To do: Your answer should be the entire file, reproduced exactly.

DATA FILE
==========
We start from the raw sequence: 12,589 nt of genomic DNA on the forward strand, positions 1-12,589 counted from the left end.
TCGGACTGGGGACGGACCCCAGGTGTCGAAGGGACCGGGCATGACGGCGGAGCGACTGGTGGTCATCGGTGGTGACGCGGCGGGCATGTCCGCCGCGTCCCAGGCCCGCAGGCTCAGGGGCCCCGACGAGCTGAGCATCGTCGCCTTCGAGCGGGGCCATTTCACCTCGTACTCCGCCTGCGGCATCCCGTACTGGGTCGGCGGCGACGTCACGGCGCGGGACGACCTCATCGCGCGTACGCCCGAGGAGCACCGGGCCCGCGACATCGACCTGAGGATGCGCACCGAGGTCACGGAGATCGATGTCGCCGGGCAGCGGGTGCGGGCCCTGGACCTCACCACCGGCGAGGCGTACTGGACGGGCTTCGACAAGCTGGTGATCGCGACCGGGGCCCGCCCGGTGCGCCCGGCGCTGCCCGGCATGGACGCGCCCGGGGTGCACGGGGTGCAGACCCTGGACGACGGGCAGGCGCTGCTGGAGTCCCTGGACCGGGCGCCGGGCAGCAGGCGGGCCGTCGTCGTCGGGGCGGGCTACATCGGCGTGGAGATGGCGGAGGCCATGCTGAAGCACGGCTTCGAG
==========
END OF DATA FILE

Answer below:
We start from the raw sequence: 12,589 nt of genomic DNA on the forward strand, positions 1-12,589 counted from the left end.
TCGGACTGGGGACGGACCCCAGGTGTCGAAGGGACCGGGCATGACGGCGGAGCGACTGGTGGTCATCGGTGGTGACGCGGCGGGCATGTCCGCCGCGTCCCAGGCCCGCAGGCTCAGGGGCCCCGACGAGCTGAGCATCGTCGCCTTCGAGCGGGGCCATTTCACCTCGTACTCCGCCTGCGGCATCCCGTACTGGGTCGGCGGCGACGTCACGGCGCGGGACGACCTCATCGCGCGTACGCCCGAGGAGCACCGGGCCCGCGACATCGACCTGAGGATGCGCACCGAGGTCACGGAGATCGATGTCGCCGGGCAGCGGGTGCGGGCCCTGGACCTCACCACCGGCGAGGCGTACTGGACGGGCTTCGACAAGCTGGTGATCGCGACCGGGGCCCGCCCGGTGCGCCCGGCGCTGCCCGGCATGGACGCGCCCGGGGTGCACGGGGTGCAGACCCTGGACGACGGGCAGGCGCTGCTGGAGTCCCTGGACCGGGCGCCGGGCAGCAGGCGGGCCGTCGTCGTCGGGGCGGGCTACATCGGCGTGGAGATGGCGGAGGCCATGCTGAAGCACGGCTTCGAG